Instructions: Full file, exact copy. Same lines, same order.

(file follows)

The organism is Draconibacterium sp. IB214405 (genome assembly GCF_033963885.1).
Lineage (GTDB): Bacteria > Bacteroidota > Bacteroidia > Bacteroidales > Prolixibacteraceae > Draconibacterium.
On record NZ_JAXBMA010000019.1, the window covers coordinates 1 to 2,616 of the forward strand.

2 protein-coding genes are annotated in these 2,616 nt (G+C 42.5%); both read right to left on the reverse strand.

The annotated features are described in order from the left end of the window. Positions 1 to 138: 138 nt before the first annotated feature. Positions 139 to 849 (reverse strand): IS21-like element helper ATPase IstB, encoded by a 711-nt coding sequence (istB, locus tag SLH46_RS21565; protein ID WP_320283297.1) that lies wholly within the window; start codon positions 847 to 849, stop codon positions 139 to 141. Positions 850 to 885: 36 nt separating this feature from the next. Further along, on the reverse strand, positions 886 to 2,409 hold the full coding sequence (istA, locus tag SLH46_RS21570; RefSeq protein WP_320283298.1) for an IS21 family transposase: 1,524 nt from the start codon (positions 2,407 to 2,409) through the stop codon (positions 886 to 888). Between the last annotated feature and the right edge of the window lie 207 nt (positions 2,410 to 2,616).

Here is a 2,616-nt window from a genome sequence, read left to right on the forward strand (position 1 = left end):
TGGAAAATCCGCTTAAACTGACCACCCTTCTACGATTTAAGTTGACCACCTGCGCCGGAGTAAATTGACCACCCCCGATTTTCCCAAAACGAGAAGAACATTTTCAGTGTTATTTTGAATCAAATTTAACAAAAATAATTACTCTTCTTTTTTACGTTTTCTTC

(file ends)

The organism is Draconibacterium sp. IB214405 (genome assembly GCF_033963885.1).
Lineage (GTDB): Bacteria > Bacteroidota > Bacteroidia > Bacteroidales > Prolixibacteraceae > Draconibacterium.
On record NZ_JAXBMA010000019.1, the window covers coordinates 1 to 2,616 of the forward strand.

2 protein-coding genes are annotated in these 2,616 nt (G+C 42.5%); both read right to left on the reverse strand.

The annotated features are described in order from the left end of the window. Positions 1 to 138: 138 nt before the first annotated feature. Positions 139 to 849 (reverse strand): IS21-like element helper ATPase IstB, encoded by a 711-nt coding sequence (istB, locus tag SLH46_RS21565; protein ID WP_320283297.1) that lies wholly within the window; start codon positions 847 to 849, stop codon positions 139 to 141. Positions 850 to 885: 36 nt separating this feature from the next. Further along, on the reverse strand, positions 886 to 2,409 hold the full coding sequence (istA, locus tag SLH46_RS21570; RefSeq protein WP_320283298.1) for an IS21 family transposase: 1,524 nt from the start codon (positions 2,407 to 2,409) through the stop codon (positions 886 to 888). Between the last annotated feature and the right edge of the window lie 207 nt (positions 2,410 to 2,616).

Here is a 2,616-nt window from a genome sequence, read left to right on the forward strand (position 1 = left end):
TGGAAAATCCGCTTAAACTGACCACCCTTCTACGATTTAAGTTGACCACCTGCGCCGGAGTAAATTGACCACCCCCGATTTTCCCAAAACGAGAAGAACATTTTCAGTGTTATTTTGAATCAAATTTAACAAAAATAATTACTCTTCTTTTTTACGTTTTCTTC